The Ratio That Impacts Your Ability To Buy A House

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First-time homebuyers are drowning in mortgage payments. According to a recent report from the National Association of Realtors (NAR), first-time homebuyers are spending 37.8% of their income on their mortgage payments(i.e. principal and interest). The NAR asserts that such payments should not be more than 25% and housing costs in total (e.g. principal, interest, taxes, insurance, maintenance, etc.) should not be more than 30%. In light of those guidelines, first-time homebuyers are seemingly spreading themselves way too thin. If you're buying a home, you need to know about this general ratio and how lenders evaluate it.

What do lenders care about?

However, lenders - the institutions that issue your mortgage - look at a different calculation, called the Front-End Ratio.

The Front-End Ratio is calculated by dividing your mortgage payment (principal, interest, taxes, insurance, and sometimes HOA) by your gross income.

Lenders want to see your Front-End Ratio lower than or equal to 28% for most loans, and 31% for FHA loans, which are similar guidelines to those communicated by the NAR.

Why the Front-End Ratio calculation is flawed

When was the last time that you received a paycheck that wasn't taxed? My guess is never.

So why would lenders use a ratio that compares your mortgage payment to your gross income (i.e. your paycheck before taxes)? Are they lowering the hurdle to make it easier for them to issue a loan? Maybe.

If you're going to be conservative and rigorous about your financial position before making the biggest purchase of your life, I suggest using your after-tax income when calculating your Front-End Ratio.

Sure, the 28-31% guideline will be a bit harder to clear, but you need to make sure that you have enough slack to absorb any money mishaps. Bonus tip: If you want to be even more strict on yourself, calculate the ratio using your income after taxes and after retirement contributions.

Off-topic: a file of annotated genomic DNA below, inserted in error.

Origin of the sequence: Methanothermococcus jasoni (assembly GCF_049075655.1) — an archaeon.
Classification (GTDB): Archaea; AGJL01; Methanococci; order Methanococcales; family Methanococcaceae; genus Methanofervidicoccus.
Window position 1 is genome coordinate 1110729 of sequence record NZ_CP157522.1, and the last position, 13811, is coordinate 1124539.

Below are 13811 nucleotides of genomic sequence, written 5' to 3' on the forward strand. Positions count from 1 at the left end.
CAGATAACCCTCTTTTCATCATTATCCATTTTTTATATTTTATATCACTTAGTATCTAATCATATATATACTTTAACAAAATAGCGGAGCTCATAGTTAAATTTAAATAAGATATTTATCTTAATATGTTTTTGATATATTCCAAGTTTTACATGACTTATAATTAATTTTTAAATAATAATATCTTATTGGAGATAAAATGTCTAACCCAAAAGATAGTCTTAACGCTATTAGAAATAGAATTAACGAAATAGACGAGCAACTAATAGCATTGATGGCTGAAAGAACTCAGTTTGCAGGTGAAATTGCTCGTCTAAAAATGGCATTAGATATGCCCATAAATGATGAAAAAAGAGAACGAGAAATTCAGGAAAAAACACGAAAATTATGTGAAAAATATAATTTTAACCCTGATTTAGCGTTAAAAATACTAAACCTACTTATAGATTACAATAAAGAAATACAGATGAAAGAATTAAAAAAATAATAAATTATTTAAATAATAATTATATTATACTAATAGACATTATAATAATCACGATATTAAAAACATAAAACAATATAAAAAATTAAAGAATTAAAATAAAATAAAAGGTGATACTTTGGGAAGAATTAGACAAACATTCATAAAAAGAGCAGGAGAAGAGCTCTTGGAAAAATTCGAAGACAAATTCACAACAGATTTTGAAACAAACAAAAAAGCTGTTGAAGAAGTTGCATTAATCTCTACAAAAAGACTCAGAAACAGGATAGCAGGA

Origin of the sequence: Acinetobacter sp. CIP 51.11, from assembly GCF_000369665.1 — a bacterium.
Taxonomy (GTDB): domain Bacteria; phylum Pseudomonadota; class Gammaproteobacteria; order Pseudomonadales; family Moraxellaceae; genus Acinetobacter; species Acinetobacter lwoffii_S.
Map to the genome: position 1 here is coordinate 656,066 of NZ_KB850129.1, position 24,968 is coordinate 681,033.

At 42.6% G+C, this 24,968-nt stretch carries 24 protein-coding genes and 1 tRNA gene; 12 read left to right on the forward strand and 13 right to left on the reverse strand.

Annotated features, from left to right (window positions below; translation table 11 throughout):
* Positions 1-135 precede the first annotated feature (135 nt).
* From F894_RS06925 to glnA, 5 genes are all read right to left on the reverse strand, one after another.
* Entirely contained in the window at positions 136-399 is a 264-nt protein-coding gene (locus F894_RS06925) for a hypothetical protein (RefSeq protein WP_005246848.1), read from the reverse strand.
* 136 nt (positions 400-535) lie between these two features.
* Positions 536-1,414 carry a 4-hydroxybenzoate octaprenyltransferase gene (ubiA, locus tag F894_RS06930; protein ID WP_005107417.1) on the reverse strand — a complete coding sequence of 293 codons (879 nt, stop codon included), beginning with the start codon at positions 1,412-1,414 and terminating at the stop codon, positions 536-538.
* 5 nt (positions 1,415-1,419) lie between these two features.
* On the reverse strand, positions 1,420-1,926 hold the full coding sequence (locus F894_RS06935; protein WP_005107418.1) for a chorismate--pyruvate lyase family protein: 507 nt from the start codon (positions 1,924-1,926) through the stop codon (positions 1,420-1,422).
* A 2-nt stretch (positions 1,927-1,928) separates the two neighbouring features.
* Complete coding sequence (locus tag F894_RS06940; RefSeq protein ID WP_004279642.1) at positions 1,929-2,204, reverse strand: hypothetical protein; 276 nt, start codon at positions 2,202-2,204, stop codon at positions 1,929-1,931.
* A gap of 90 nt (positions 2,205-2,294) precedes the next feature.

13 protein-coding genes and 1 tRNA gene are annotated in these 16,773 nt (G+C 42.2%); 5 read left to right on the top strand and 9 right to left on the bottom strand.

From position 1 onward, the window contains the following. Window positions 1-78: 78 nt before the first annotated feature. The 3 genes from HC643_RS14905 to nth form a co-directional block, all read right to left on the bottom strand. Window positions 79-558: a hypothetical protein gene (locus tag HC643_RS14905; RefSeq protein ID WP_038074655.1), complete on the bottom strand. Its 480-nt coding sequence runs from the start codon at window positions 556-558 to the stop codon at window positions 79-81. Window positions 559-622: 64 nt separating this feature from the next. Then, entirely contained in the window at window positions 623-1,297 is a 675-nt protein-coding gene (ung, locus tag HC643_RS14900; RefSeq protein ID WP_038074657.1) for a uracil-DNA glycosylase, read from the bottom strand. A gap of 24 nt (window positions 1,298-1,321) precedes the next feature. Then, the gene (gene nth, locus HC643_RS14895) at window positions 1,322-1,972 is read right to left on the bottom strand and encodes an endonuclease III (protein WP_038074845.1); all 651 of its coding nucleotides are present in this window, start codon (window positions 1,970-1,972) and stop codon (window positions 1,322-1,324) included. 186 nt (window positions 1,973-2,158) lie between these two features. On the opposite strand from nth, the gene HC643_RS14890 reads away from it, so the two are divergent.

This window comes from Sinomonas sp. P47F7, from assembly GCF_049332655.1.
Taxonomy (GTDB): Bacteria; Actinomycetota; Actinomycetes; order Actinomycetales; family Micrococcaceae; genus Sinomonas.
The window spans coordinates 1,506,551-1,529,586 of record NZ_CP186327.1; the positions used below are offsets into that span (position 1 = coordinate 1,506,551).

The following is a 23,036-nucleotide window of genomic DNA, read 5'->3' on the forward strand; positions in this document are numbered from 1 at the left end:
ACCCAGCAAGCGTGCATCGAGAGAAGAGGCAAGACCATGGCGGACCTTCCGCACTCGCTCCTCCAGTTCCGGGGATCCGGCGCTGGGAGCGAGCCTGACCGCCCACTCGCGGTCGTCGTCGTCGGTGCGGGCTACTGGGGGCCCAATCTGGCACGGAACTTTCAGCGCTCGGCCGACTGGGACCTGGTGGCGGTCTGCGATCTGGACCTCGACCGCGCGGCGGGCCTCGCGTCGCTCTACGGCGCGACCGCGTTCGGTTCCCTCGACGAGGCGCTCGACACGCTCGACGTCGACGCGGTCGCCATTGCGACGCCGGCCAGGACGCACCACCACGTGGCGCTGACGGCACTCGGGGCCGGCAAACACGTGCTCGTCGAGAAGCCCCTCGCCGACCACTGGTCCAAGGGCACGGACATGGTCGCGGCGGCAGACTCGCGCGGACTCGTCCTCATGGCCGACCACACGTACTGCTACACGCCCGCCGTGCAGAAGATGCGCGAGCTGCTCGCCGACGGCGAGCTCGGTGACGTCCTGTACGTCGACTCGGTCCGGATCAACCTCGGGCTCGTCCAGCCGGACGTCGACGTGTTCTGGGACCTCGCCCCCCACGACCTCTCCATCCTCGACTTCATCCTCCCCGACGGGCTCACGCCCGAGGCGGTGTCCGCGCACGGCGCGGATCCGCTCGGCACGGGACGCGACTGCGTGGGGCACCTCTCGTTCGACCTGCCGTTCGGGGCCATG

How Moneyskope evaluates the Front-End Ratio

The Front-End Ratio is one of the many factors used to calculate your Wealth Score. To calculate the metric, we use after-tax monthly income instead of gross income, since it's more conservative. Not to mentioned that everyone has to pay taxes on income. Different from others in the industry, our guideline for the ratio is on a sliding scale to adjust for stage of life. At younger ages, our guideline starts at 28% and then decreases with age. The guideline goes down with age because as you get older, you'll most likely be making more money. Moreover, people don't generally move around that much so monthly mortgage payments should stay relatively consistent.1

The meteoric rise of home prices and interest rates are putting all homebuyers in a tough situation. As recent reports have shown, first-time homebuyers are finding themselves getting squeezed, and by getting squeezed by mortgage payments alone, there is less flexibility for all the other expenses life brings. If you're in the market for a house, use the Front-End ratio as a marker for home affordability, and consider using your after-tax income for a more conservative estimate.

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